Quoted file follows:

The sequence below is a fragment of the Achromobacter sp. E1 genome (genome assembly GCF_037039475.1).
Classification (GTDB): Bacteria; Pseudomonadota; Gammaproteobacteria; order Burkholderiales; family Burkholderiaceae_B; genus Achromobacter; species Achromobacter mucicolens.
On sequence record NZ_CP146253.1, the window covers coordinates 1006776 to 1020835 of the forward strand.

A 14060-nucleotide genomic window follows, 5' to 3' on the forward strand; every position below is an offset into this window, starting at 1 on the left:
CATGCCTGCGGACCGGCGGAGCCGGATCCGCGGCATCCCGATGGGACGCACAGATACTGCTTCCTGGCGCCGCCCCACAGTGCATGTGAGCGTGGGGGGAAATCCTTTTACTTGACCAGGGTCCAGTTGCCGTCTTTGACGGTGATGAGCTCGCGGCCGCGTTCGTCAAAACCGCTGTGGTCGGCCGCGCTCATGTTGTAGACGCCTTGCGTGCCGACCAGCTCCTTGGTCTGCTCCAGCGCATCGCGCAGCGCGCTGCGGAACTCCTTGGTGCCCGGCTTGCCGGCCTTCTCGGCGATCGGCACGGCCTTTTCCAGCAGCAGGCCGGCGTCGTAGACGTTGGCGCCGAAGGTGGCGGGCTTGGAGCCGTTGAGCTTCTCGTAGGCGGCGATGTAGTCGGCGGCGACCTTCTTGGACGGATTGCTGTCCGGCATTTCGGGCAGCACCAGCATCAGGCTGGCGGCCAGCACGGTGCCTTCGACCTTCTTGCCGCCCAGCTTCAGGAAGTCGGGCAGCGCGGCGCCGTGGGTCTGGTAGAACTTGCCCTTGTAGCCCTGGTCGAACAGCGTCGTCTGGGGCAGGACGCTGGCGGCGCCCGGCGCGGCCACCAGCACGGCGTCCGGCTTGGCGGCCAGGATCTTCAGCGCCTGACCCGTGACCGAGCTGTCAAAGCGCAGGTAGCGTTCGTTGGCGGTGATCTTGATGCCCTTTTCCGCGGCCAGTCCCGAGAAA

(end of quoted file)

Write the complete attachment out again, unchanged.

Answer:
The sequence below is a fragment of the Achromobacter sp. E1 genome (genome assembly GCF_037039475.1).
Classification (GTDB): Bacteria; Pseudomonadota; Gammaproteobacteria; order Burkholderiales; family Burkholderiaceae_B; genus Achromobacter; species Achromobacter mucicolens.
On sequence record NZ_CP146253.1, the window covers coordinates 1006776 to 1020835 of the forward strand.

A 14060-nucleotide genomic window follows, 5' to 3' on the forward strand; every position below is an offset into this window, starting at 1 on the left:
CATGCCTGCGGACCGGCGGAGCCGGATCCGCGGCATCCCGATGGGACGCACAGATACTGCTTCCTGGCGCCGCCCCACAGTGCATGTGAGCGTGGGGGGAAATCCTTTTACTTGACCAGGGTCCAGTTGCCGTCTTTGACGGTGATGAGCTCGCGGCCGCGTTCGTCAAAACCGCTGTGGTCGGCCGCGCTCATGTTGTAGACGCCTTGCGTGCCGACCAGCTCCTTGGTCTGCTCCAGCGCATCGCGCAGCGCGCTGCGGAACTCCTTGGTGCCCGGCTTGCCGGCCTTCTCGGCGATCGGCACGGCCTTTTCCAGCAGCAGGCCGGCGTCGTAGACGTTGGCGCCGAAGGTGGCGGGCTTGGAGCCGTTGAGCTTCTCGTAGGCGGCGATGTAGTCGGCGGCGACCTTCTTGGACGGATTGCTGTCCGGCATTTCGGGCAGCACCAGCATCAGGCTGGCGGCCAGCACGGTGCCTTCGACCTTCTTGCCGCCCAGCTTCAGGAAGTCGGGCAGCGCGGCGCCGTGGGTCTGGTAGAACTTGCCCTTGTAGCCCTGGTCGAACAGCGTCGTCTGGGGCAGGACGCTGGCGGCGCCCGGCGCGGCCACCAGCACGGCGTCCGGCTTGGCGGCCAGGATCTTCAGCGCCTGACCCGTGACCGAGCTGTCAAAGCGCAGGTAGCGTTCGTTGGCGGTGATCTTGATGCCCTTTTCCGCGGCCAGTCCCGAGAAA